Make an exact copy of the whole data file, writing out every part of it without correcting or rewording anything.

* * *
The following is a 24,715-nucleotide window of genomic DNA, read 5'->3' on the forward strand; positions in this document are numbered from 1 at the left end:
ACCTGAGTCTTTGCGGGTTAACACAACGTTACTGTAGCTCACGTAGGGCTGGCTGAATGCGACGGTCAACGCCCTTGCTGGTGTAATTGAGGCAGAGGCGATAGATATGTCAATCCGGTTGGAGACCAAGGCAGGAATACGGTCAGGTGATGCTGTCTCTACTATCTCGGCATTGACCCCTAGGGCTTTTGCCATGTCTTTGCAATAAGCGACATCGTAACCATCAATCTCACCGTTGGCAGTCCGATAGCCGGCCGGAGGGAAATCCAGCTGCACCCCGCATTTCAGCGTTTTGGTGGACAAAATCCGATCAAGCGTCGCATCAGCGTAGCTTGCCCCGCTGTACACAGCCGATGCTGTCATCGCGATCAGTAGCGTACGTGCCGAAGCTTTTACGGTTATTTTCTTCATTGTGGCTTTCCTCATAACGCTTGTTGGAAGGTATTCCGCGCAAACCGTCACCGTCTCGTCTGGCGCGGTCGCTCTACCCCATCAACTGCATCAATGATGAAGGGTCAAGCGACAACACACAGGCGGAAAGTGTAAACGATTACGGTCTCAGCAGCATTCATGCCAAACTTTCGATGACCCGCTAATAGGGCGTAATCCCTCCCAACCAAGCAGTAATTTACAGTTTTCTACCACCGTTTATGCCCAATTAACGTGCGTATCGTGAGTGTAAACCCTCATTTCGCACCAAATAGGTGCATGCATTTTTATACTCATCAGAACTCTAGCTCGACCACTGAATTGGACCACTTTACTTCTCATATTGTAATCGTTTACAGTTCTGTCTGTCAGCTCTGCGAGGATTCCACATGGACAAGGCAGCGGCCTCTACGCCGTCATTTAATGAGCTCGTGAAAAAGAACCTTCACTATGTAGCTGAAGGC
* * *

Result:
The following is a 24,715-nucleotide window of genomic DNA, read 5'->3' on the forward strand; positions in this document are numbered from 1 at the left end:
ACCTGAGTCTTTGCGGGTTAACACAACGTTACTGTAGCTCACGTAGGGCTGGCTGAATGCGACGGTCAACGCCCTTGCTGGTGTAATTGAGGCAGAGGCGATAGATATGTCAATCCGGTTGGAGACCAAGGCAGGAATACGGTCAGGTGATGCTGTCTCTACTATCTCGGCATTGACCCCTAGGGCTTTTGCCATGTCTTTGCAATAAGCGACATCGTAACCATCAATCTCACCGTTGGCAGTCCGATAGCCGGCCGGAGGGAAATCCAGCTGCACCCCGCATTTCAGCGTTTTGGTGGACAAAATCCGATCAAGCGTCGCATCAGCGTAGCTTGCCCCGCTGTACACAGCCGATGCTGTCATCGCGATCAGTAGCGTACGTGCCGAAGCTTTTACGGTTATTTTCTTCATTGTGGCTTTCCTCATAACGCTTGTTGGAAGGTATTCCGCGCAAACCGTCACCGTCTCGTCTGGCGCGGTCGCTCTACCCCATCAACTGCATCAATGATGAAGGGTCAAGCGACAACACACAGGCGGAAAGTGTAAACGATTACGGTCTCAGCAGCATTCATGCCAAACTTTCGATGACCCGCTAATAGGGCGTAATCCCTCCCAACCAAGCAGTAATTTACAGTTTTCTACCACCGTTTATGCCCAATTAACGTGCGTATCGTGAGTGTAAACCCTCATTTCGCACCAAATAGGTGCATGCATTTTTATACTCATCAGAACTCTAGCTCGACCACTGAATTGGACCACTTTACTTCTCATATTGTAATCGTTTACAGTTCTGTCTGTCAGCTCTGCGAGGATTCCACATGGACAAGGCAGCGGCCTCTACGCCGTCATTTAATGAGCTCGTGAAAAAGAACCTTCACTATGTAGCTGAAGGC